Ducks, geese, swans and cranes have all come back to the neighborhood. The back pond still has ice, although it’s looking more than a bit dodgy and should go out this weekend. The beaver is patrolling the edges, occasionally flushing a pair of mallards from the open water to the ice, where they stand patiently waiting for the open water to be beaver free. Even the gulls are back, swooping low over the pond’s edge looking for the perfect nesting spot.
I recently pulled the SD card from the trail camera that I have looking out over the beaver lodge. It had 747 images on it.
741 of the images were of ducks. Sometimes in pairs, sometimes solo, sometimes the ducks had a large party and ignored all social distancing. I have ducks swimming, ducks scratching an itch (like above), ducks taking off in flight, and ducks preening for the camera.
There are four images that contain at least one duck and one beaver. The beavers are quite active, but have not been overwhelmed by the urge to cut down any trees. They seem to continue to eat on the supply they cut down late last summer and early autumn.
There are only two images of a beaver without the photobombing ducks. Personally, I think the Beaver Cam has gone to the beavers’ heads. Now they just slap their tail in order to get attention. Once you start to ignore their swimming about, the aggrieved beaver fires off a tail slap. Who knew beavers to be such prima donnas?
The big male seems to have grown quite a bit since he last showed himself. The female remains in shape; she’s quite svelte in appearance. There is at least one kit, that I have seen. There certainly could be two, but only one has shown itself at a time.
The temperature on Easter Sunday reached 56F degrees in Fairbanks. The last time we broke the 50 degree barrier was on September 30.
My daily hikes have been taking place in the morning now. Partly, because the day is usually wide open for interpretation, but mainly because the snowpack is still firm early in the day. Breaking trail gets old in a hurry. The mukluks will be retired any day now for the rubber breakup boots.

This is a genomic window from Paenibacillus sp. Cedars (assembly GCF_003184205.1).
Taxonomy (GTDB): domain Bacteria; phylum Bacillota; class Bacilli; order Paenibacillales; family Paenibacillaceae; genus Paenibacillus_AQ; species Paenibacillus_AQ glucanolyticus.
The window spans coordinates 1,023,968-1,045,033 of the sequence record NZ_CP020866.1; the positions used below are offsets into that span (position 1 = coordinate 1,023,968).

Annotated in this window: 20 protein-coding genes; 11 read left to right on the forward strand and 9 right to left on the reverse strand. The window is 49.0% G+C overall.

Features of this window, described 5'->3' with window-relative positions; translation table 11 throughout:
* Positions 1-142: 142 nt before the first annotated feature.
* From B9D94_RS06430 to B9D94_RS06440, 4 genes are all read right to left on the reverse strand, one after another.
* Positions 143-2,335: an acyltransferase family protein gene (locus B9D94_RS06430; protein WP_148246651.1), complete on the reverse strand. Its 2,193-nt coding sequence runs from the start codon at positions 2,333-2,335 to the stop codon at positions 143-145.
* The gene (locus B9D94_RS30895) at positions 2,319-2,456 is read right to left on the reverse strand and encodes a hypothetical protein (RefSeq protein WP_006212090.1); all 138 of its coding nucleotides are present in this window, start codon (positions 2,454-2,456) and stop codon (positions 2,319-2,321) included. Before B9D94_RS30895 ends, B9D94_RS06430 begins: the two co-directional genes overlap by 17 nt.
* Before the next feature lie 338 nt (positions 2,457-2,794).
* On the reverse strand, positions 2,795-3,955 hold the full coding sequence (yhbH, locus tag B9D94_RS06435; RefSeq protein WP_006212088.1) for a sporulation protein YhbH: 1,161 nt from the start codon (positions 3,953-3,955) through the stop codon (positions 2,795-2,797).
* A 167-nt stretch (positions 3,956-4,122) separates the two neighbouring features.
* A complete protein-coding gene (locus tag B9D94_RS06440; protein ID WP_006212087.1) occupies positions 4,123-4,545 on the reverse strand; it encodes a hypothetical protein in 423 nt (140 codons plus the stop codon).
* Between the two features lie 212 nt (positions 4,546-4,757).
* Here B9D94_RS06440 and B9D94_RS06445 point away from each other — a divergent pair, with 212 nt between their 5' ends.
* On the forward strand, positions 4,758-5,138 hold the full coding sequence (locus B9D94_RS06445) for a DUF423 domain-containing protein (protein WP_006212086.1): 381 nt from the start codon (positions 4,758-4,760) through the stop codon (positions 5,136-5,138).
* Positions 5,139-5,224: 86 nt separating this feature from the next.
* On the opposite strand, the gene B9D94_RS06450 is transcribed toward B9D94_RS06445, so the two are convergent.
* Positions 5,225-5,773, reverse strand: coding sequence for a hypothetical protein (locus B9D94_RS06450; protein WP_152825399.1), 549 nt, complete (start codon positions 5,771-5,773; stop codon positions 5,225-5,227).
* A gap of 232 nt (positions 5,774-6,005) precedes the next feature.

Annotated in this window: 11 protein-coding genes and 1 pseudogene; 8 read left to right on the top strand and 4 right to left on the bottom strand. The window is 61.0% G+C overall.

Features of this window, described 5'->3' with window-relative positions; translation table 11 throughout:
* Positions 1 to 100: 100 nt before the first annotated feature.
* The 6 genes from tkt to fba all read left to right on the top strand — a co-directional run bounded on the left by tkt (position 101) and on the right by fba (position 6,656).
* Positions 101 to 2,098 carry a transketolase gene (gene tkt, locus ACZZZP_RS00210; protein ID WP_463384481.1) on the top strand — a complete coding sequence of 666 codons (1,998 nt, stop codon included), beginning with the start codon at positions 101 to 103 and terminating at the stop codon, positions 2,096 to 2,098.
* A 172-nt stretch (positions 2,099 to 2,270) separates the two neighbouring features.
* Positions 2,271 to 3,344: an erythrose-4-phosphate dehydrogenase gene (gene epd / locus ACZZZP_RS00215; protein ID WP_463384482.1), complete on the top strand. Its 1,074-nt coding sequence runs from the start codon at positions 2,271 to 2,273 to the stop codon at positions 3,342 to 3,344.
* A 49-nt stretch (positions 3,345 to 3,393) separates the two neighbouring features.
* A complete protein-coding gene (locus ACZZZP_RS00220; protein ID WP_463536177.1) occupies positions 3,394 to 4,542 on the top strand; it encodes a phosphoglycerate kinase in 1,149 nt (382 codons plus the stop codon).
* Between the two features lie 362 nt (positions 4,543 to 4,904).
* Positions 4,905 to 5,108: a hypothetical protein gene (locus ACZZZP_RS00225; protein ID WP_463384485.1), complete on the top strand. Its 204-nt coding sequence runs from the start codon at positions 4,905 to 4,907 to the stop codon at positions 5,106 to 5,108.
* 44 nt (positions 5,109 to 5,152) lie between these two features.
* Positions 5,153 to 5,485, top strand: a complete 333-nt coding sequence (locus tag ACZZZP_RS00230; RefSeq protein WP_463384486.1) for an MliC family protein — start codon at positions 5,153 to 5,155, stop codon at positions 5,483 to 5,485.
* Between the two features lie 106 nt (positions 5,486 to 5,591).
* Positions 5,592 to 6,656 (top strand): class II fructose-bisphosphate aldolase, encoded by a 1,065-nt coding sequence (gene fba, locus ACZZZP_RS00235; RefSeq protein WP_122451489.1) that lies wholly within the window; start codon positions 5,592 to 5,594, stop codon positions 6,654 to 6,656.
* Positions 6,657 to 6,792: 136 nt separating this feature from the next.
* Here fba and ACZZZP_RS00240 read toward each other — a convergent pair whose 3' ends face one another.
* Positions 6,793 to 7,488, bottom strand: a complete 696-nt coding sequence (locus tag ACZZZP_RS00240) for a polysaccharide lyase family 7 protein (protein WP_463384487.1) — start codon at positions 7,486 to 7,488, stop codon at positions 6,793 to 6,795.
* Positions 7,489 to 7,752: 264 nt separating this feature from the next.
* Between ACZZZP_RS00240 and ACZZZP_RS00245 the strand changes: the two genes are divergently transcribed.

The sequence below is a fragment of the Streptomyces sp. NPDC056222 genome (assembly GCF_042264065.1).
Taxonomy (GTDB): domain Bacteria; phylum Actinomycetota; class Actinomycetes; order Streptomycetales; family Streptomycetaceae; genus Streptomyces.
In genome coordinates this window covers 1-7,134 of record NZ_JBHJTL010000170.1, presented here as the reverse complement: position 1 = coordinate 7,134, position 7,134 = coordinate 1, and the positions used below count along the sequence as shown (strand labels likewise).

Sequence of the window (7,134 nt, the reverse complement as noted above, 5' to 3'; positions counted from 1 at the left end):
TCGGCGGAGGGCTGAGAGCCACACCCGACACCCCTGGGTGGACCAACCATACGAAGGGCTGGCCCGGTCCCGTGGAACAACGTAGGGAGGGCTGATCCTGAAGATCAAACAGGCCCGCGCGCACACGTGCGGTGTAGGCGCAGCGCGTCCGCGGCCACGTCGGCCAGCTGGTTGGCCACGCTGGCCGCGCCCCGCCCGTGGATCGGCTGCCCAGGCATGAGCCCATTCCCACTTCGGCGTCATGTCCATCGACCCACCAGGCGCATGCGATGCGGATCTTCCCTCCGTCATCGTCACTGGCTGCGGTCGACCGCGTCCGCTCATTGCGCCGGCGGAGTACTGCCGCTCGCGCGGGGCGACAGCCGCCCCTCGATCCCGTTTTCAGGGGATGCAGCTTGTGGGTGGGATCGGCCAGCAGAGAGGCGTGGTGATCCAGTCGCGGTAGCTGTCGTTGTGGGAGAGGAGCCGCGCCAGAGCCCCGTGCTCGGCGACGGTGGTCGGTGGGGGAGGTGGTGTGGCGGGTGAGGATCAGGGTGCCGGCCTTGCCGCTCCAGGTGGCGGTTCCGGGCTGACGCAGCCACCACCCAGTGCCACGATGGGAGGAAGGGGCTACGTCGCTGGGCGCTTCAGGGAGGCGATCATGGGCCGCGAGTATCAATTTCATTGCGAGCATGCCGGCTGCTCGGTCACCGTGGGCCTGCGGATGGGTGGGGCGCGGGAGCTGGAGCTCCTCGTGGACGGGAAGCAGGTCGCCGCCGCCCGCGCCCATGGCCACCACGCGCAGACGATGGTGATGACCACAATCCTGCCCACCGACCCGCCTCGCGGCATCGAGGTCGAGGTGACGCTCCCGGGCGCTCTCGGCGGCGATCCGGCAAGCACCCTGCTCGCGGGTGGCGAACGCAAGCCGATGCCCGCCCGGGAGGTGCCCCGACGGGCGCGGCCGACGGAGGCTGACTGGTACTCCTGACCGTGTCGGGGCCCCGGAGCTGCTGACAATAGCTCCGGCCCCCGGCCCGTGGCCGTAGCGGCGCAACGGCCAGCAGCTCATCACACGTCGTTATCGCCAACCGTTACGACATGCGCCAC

Our length of day has surpassed 15 hours. In fact, length of visible light, has gone over 17 hours. The northern lights have been out, but they are already faint, unless they put on a show around 2am. Soon, we will not see them again, until late August.
Rabbits can be seen morning & evening, bounding over the massive piles of snow with ease. Already, the new brown fur is mixing with the white of winter. An owl can be heard at night, hooting off in the distance, and I have seen the tracks of lynx, but the wary cat has evaded my camera traps. Neither the owl nor the lynx seem to have put much of a dent in the rabbit population. The frisky bunnies seem as numerous, if not more so, than last year.
Plow it, and they will land:
Creamer’s Field on Wednesday
At the end of last week, the annual plowing of Creamer’s Field happened. The old dairy farm is now a migratory waterfowl refuge. The field is used to tempt waterfowl away from Fairbanks International Airport. Fairbanks has an annual lottery on when the first Canadian goose lands at Creamer’s. It’s not as widely bet on as the Nenana Ice Classic, but it may be as closely followed. Creamer’s saw its first arrival on Sunday the 12th. However, for only the second time since 1976, it wasn’t a Canadian honker that landed first, but a pair of trumpeter swans. When I was out there on Wednesday, the swans were off in the distance and ducks were flying in, and landing on the puddles. The woodchucks are also out and about at the refuge.
This is the first month of April that I have spent in Alaska since 2003! I always leave around the end of March, if not earlier, to get some traveling in, and head to the Frozen Four Hockey Championship, wherever that may be held. It’s a bit odd for me to be here to watch the snow melt.
With the above average snowfall this past season, and the quick upturn in temperature, we are in for a very messy breakup with winter.
When in Naknek, I spent as much time as I could down by the water. Hiking along the shore of the Naknek River was a favorite way to spend my off time. The ice pack was solid enough to keep me from sinking too much in my mukluks, so I hiked as far as time allowed.
The hiking was peaceful, with the slow movement of ice down the river, and the constant flying of ducks, as they skimmed just above the water, their beating wings making small ripples on the glass like surface.